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Risk society and representations of risks: Earthquakes and beyond

Joffe, H; O'Connor, C; (2013) Risk society and representations of risks: Earthquakes and beyond. In: Joffe, H and Rossetto, T and Adams, J, (eds.) Cities at Risk: Living with Perils in the 21st Century. (pp. 9-23). Springer

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Abstract

This chapter explores how lay publics respond to potential disasters. It contends that the current risk perception field largely neglects the common-sense beliefs and emotions that lie at the root of public responses to risks. The chapter challenges several of the assumptions that buttress the conventional construal of the terms ‘risk’ and ‘perception’. It proposes that the current focus on how the individual mind cognitively processes predictable, calculable phenomena should be replaced by emphasis on how emotional and socio-cultural beings represent often unknowable potential catastrophes. Social representations theory is put forward as a viable theoretical framework within which this shift could be achieved. The chapter illustrates the value of a social representations approach to studying risk by presenting the findings of a cross-cultural study examining social representations of earthquakes in cities at risk of earthquakes in the US, Japan and Turkey. The chapter concludes by proposing routes by which the findings of such studies could be channelled into behavioural intervention programmes.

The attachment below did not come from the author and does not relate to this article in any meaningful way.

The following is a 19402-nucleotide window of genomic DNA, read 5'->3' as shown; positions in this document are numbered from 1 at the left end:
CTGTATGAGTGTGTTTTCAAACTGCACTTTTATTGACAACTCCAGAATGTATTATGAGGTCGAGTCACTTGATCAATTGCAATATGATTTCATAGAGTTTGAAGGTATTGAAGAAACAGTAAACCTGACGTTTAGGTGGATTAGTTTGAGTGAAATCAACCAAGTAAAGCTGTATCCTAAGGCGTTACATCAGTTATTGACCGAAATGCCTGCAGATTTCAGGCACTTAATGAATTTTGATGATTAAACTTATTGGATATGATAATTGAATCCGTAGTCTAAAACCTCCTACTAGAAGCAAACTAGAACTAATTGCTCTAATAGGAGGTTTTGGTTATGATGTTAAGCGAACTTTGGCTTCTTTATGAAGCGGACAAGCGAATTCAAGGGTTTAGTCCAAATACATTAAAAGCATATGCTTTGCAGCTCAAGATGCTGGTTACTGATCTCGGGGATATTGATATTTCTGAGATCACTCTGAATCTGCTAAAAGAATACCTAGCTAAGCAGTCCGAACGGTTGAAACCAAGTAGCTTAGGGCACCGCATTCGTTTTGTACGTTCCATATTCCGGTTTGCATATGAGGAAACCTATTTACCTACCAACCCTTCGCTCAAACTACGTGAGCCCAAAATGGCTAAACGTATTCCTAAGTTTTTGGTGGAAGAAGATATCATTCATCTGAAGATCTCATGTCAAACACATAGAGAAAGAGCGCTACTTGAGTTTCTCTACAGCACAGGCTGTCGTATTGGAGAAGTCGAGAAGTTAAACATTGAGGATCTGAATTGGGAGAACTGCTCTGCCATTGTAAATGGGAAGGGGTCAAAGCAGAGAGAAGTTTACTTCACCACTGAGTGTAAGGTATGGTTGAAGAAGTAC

Type: Book chapter
Title: Risk society and representations of risks: Earthquakes and beyond
Keywords: risk, social representations, natural hazards, earthquakes
UCL classification: UCL > Provost and Vice Provost Offices
UCL > Provost and Vice Provost Offices > School of Life and Medical Sciences
UCL > Provost and Vice Provost Offices > School of Life and Medical Sciences > Faculty of Brain Sciences
UCL > Provost and Vice Provost Offices > School of Life and Medical Sciences > Faculty of Brain Sciences > Div of Psychology and Lang Sciences
UCL > Provost and Vice Provost Offices > School of Life and Medical Sciences > Faculty of Brain Sciences > Div of Psychology and Lang Sciences > Clinical, Edu and Hlth Psychology
URI: http://discovery.ucl.ac.uk/id/eprint/1401601
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